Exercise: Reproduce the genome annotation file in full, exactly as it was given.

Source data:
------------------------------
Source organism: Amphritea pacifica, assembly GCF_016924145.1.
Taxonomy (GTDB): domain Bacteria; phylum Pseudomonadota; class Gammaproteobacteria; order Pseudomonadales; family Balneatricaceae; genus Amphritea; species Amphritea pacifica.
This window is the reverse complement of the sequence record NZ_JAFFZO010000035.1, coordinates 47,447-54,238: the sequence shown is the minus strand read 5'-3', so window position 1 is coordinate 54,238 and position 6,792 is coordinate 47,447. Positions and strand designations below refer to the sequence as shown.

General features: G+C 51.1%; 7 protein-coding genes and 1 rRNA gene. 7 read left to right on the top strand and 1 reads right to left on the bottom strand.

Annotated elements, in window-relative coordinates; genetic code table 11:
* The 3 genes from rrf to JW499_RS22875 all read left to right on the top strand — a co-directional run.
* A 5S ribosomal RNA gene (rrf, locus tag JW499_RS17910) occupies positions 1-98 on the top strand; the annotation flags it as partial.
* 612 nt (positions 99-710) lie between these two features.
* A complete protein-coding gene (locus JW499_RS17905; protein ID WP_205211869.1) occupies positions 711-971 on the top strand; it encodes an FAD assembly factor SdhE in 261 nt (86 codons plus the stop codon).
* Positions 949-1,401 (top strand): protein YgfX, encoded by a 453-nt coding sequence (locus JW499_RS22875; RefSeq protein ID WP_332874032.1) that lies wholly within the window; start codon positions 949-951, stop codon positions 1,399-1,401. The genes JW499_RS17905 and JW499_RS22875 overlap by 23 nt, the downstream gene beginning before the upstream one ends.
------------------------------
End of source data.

Source organism: Amphritea pacifica, assembly GCF_016924145.1.
Taxonomy (GTDB): domain Bacteria; phylum Pseudomonadota; class Gammaproteobacteria; order Pseudomonadales; family Balneatricaceae; genus Amphritea; species Amphritea pacifica.
This window is the reverse complement of the sequence record NZ_JAFFZO010000035.1, coordinates 47,447-54,238: the sequence shown is the minus strand read 5'-3', so window position 1 is coordinate 54,238 and position 6,792 is coordinate 47,447. Positions and strand designations below refer to the sequence as shown.

General features: G+C 51.1%; 7 protein-coding genes and 1 rRNA gene. 7 read left to right on the top strand and 1 reads right to left on the bottom strand.

Annotated elements, in window-relative coordinates; genetic code table 11:
* The 3 genes from rrf to JW499_RS22875 all read left to right on the top strand — a co-directional run.
* A 5S ribosomal RNA gene (rrf, locus tag JW499_RS17910) occupies positions 1-98 on the top strand; the annotation flags it as partial.
* 612 nt (positions 99-710) lie between these two features.
* A complete protein-coding gene (locus JW499_RS17905; protein ID WP_205211869.1) occupies positions 711-971 on the top strand; it encodes an FAD assembly factor SdhE in 261 nt (86 codons plus the stop codon).
* Positions 949-1,401 (top strand): protein YgfX, encoded by a 453-nt coding sequence (locus JW499_RS22875; RefSeq protein ID WP_332874032.1) that lies wholly within the window; start codon positions 949-951, stop codon positions 1,399-1,401. The genes JW499_RS17905 and JW499_RS22875 overlap by 23 nt, the downstream gene beginning before the upstream one ends.